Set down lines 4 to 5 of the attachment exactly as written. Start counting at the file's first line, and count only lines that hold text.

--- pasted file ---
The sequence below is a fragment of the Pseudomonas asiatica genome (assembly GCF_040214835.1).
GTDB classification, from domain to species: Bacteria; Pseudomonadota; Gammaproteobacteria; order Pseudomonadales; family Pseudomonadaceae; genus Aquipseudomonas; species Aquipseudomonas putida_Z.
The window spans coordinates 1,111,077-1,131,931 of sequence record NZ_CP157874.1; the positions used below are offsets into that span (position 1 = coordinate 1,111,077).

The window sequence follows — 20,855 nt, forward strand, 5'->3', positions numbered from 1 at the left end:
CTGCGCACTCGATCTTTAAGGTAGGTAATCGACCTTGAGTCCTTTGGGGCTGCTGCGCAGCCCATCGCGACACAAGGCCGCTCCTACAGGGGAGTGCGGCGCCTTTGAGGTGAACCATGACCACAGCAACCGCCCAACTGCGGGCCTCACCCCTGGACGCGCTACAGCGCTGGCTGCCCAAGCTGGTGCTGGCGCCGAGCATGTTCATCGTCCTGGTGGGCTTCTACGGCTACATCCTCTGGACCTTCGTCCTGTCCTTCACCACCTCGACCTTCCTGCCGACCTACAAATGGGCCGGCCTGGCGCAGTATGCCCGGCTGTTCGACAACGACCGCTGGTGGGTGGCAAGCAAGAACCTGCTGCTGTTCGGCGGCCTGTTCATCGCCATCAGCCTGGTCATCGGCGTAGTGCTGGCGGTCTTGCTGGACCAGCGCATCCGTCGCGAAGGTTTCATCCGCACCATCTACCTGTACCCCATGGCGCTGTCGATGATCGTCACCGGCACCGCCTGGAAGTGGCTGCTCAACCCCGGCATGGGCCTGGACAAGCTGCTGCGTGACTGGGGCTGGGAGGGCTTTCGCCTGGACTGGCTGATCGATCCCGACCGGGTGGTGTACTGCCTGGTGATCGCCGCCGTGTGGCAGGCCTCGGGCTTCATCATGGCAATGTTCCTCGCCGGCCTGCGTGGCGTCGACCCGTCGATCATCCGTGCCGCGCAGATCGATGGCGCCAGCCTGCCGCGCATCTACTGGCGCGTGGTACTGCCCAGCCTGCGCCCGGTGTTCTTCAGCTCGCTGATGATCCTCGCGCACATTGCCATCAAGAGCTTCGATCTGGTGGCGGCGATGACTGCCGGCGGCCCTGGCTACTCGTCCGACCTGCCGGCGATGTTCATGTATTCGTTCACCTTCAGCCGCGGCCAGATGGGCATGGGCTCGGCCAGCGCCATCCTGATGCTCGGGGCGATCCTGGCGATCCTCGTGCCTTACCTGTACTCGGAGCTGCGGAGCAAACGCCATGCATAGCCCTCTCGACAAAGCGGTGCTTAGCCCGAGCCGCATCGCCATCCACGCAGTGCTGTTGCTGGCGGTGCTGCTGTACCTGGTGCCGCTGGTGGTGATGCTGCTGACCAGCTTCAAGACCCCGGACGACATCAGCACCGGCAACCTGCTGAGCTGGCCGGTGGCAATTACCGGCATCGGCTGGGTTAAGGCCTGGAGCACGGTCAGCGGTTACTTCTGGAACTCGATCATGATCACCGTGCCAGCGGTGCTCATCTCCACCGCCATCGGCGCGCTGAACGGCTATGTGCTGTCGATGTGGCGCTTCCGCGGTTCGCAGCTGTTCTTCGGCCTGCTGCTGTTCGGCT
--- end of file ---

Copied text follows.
The window sequence follows — 20,855 nt, forward strand, 5'->3', positions numbered from 1 at the left end:
CTGCGCACTCGATCTTTAAGGTAGGTAATCGACCTTGAGTCCTTTGGGGCTGCTGCGCAGCCCATCGCGACACAAGGCCGCTCCTACAGGGGAGTGCGGCGCCTTTGAGGTGAACCATGACCACAGCAACCGCCCAACTGCGGGCCTCACCCCTGGACGCGCTACAGCGCTGGCTGCCCAAGCTGGTGCTGGCGCCGAGCATGTTCATCGTCCTGGTGGGCTTCTACGGCTACATCCTCTGGACCTTCGTCCTGTCCTTCACCACCTCGACCTTCCTGCCGACCTACAAATGGGCCGGCCTGGCGCAGTATGCCCGGCTGTTCGACAACGACCGCTGGTGGGTGGCAAGCAAGAACCTGCTGCTGTTCGGCGGCCTGTTCATCGCCATCAGCCTGGTCATCGGCGTAGTGCTGGCGGTCTTGCTGGACCAGCGCATCCGTCGCGAAGGTTTCATCCGCACCATCTACCTGTACCCCATGGCGCTGTCGATGATCGTCACCGGCACCGCCTGGAAGTGGCTGCTCAACCCCGGCATGGGCCTGGACAAGCTGCTGCGTGACTGGGGCTGGGAGGGCTTTCGCCTGGACTGGCTGATCGATCCCGACCGGGTGGTGTACTGCCTGGTGATCGCCGCCGTGTGGCAGGCCTCGGGCTTCATCATGGCAATGTTCCTCGCCGGCCTGCGTGGCGTCGACCCGTCGATCATCCGTGCCGCGCAGATCGATGGCGCCAGCCTGCCGCGCATCTACTGGCGCGTGGTACTGCCCAGCCTGCGCCCGGTGTTCTTCAGCTCGCTGATGATCCTCGCGCACATTGCCATCAAGAGCTTCGATCTGGTGGCGGCGATGACTGCCGGCGGCCCTGGCTACTCGTCCGACCTGCCGGCGATGTTCATGTATTCGTTCACCTTCAGCCGCGGCCAGATGGGCATGGGCTCGGCCAGCGCCATCCTGATGCTCGGGGCGATCCTGGCGATCCTCGTGCCTTACCTGTACTCGGAGCTGCGGAGCAAACGCCATGCATAGCCCTCTCGACAAAGCGGTGCTTAGCCCGAGCCGCATCGCCATCCACGCAGTGCTGTTGCTGGCGGTGCTGCTGTACCTGGTGCCGCTGGTGGTGATGCTGCTGACCAGCTTCAAGACCCCGGACGACATCAGCACCGGCAACCTGCTGAGCTGGCCGGTGGCAATTACCGGCATCGGCTGGGTTAAGGCCTGGAGCACGGTCAGCGGTTACTTCTGGAACTCGATCATGATCACCGTGCCAGCGGTGCTCATCTCCACCGCCATCGGCGCGCTGAACGGCTATGTGCTGTCGATGTGGCGCTTCCGCGGTTCGCAGCTGTTCTTCGGCCTGCTGCTGTTCGGCT